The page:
Witnessing the ravages of war and conflict, and the aftermath of violent uprisings, are circumstances that most people shun or avoid—but for news photographers and camerapeople, it provides them a conduit to spotlight injustices and turmoil for a global audience. Five women—Mary Rogers, Cynde Strand, Margaret Moth, Maria Fleet and Jane Evans—were pioneer camerapeople that were active participants in this dangerous line of work. Their resilient coverage of tumultuous events around the world—from the Arab Spring Uprising to upheavals in Lebanon and Iraq—provided a necessary window into how our world was changing, and their courageous access into these circumstances brought transparency and accountability to the forefront.
In Heather O’Neill’s insightful documentary No Ordinary Life, we witness the impressive accomplishments and scope of work of five brave journalists who placed themselves on the frontlines of global conflicts and precarious situations in order to “come back with the goods”—and present the objective truth, no matter the circumstances. O’Neill commandingly weaves starkly dramatic behind-the-scenes footage of these women’s precarious assignments, with their revealing testimonies and recollections of the risks they took—and the camaraderie they created amongst one another, amidst a sexist and male-driven industry. —Jose Rodriguez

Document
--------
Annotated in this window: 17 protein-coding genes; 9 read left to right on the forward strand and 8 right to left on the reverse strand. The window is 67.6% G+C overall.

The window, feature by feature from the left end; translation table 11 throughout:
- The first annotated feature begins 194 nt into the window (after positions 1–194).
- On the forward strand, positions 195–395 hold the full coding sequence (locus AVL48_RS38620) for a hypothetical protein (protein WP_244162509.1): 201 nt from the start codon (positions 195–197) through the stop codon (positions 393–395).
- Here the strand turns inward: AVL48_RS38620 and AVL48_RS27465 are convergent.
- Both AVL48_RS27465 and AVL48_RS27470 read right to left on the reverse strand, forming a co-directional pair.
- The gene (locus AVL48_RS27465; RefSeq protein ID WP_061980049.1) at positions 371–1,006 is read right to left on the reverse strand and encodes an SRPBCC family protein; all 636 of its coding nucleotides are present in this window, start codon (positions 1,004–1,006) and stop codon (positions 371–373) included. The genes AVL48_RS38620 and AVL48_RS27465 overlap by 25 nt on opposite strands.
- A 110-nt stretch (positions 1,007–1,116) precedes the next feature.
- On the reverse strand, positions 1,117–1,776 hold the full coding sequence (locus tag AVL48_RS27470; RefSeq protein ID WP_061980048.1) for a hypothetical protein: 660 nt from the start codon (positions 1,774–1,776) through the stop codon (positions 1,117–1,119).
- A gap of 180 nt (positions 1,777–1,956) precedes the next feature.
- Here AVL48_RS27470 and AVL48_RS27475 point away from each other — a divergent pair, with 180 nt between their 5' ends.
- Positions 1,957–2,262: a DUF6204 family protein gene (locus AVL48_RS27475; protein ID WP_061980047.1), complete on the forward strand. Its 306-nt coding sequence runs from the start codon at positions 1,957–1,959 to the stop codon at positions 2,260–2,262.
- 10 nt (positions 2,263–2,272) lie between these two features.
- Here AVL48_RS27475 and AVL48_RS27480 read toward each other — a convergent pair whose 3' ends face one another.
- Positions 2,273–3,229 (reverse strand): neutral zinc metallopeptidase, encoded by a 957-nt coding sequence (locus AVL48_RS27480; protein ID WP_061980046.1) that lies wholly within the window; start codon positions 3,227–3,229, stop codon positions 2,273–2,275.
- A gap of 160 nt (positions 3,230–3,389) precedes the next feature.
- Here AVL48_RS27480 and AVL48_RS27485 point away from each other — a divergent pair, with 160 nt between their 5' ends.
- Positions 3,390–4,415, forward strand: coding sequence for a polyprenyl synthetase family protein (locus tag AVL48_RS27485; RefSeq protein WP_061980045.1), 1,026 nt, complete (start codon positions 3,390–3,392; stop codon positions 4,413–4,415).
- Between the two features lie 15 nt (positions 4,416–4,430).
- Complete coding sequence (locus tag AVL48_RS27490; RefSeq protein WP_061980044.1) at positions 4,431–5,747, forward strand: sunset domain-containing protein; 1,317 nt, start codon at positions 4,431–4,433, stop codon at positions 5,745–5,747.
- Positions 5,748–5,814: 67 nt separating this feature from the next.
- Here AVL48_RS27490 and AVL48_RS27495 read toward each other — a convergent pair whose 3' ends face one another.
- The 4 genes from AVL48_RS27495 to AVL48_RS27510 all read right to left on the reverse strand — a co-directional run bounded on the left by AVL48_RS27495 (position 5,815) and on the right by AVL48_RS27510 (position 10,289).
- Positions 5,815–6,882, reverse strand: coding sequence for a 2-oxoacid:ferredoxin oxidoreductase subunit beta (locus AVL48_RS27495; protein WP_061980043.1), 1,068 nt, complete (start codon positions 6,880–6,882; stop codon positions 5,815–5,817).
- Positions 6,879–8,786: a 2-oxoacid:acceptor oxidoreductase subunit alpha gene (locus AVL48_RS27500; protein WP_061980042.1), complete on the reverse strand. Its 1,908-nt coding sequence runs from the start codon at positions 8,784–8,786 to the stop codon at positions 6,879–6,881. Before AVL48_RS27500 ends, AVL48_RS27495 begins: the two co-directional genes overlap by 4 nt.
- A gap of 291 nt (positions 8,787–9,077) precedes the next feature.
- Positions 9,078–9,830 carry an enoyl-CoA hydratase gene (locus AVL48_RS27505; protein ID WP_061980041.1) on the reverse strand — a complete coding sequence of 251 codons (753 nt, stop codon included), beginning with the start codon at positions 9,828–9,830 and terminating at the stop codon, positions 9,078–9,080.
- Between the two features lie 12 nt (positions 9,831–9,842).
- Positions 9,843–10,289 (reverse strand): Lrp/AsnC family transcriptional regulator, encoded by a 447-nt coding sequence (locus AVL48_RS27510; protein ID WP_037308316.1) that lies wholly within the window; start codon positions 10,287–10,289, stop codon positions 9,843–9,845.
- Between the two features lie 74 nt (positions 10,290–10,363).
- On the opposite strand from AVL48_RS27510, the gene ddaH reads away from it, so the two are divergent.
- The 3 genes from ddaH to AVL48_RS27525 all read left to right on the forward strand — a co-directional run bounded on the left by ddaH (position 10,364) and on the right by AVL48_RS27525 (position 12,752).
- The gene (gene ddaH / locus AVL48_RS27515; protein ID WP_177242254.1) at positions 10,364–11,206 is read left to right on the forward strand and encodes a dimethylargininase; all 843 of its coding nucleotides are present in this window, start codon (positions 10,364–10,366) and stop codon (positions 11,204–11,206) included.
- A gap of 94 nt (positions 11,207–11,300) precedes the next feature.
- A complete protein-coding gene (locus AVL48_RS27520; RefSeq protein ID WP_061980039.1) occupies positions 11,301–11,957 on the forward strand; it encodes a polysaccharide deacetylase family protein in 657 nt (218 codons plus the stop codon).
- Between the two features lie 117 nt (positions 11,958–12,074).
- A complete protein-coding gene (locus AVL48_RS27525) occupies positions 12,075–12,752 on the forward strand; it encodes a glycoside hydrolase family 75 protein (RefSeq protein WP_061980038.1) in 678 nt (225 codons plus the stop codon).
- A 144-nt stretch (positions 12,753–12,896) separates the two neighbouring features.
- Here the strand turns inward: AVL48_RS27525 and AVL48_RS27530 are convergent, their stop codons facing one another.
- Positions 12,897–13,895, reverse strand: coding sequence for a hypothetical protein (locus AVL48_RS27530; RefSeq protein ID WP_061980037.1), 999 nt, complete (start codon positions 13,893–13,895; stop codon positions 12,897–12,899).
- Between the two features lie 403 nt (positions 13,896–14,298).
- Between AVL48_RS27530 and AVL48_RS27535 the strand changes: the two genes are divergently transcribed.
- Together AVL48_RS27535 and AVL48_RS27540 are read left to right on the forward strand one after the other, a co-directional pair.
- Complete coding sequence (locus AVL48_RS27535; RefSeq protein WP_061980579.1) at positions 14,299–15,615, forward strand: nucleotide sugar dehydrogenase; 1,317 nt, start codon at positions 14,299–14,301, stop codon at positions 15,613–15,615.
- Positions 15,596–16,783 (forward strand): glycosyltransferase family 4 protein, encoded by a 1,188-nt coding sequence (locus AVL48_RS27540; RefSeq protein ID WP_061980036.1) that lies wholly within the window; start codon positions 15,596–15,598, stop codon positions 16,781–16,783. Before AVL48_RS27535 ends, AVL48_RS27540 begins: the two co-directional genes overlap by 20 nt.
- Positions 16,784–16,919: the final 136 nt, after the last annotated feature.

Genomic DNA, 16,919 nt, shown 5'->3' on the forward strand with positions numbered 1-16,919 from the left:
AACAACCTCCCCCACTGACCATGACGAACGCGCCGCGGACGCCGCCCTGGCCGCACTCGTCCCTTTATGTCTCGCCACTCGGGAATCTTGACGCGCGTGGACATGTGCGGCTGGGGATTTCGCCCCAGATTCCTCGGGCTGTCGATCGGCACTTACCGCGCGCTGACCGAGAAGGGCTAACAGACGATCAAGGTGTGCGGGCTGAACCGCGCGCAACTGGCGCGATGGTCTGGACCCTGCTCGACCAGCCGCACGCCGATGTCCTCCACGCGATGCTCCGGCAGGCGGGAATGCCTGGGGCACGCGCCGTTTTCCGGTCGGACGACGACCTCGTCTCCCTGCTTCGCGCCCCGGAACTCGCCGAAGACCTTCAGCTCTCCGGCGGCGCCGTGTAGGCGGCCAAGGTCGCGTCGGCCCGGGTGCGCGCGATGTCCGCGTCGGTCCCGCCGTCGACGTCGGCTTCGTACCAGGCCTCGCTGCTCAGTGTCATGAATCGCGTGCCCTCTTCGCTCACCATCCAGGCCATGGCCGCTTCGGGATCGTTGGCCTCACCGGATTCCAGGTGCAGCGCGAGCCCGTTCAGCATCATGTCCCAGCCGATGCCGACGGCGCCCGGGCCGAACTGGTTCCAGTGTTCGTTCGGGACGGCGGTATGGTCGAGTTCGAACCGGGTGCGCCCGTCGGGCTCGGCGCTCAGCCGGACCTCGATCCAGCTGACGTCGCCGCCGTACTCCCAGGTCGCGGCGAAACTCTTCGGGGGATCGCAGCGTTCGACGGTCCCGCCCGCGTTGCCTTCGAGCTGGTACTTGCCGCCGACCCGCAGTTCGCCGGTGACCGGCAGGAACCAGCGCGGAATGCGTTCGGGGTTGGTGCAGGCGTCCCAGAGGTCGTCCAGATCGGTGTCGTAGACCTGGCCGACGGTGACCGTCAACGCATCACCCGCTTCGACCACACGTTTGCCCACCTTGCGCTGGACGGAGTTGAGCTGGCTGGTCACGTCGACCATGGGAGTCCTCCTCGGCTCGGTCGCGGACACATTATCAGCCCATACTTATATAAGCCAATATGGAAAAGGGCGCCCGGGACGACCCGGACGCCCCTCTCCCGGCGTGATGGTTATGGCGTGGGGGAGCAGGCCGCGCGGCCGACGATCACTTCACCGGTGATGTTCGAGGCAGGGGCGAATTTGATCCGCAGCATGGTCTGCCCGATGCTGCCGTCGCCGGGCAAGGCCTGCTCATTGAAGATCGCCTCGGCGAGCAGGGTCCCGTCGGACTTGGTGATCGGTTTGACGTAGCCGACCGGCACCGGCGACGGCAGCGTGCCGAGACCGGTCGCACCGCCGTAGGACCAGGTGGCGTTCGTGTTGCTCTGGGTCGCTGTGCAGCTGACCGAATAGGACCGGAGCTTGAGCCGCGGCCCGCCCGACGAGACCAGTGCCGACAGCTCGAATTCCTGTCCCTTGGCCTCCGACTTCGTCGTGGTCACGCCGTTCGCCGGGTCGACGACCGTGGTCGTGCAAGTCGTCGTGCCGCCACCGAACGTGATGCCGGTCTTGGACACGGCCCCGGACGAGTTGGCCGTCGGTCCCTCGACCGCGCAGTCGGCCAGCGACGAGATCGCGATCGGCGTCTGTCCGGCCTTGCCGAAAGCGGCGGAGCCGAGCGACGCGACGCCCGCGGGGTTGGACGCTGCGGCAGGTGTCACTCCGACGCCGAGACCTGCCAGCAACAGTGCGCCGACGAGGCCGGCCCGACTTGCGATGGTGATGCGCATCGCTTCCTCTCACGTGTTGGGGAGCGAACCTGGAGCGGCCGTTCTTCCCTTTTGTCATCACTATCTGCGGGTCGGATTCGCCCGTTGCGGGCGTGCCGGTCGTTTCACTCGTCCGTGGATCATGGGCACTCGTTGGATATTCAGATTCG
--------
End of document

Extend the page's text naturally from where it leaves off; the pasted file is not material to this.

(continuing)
Heather O’Neill is an Emmy® and Peabody Award-winning journalist and documentary filmmaker. She produced the feature documentary, Help Us Find Sunil Tripathi, which screened at the HotDocs International Film Festival. With CNN Presents, the award-winning documentary series, she directed and produced projects around the world.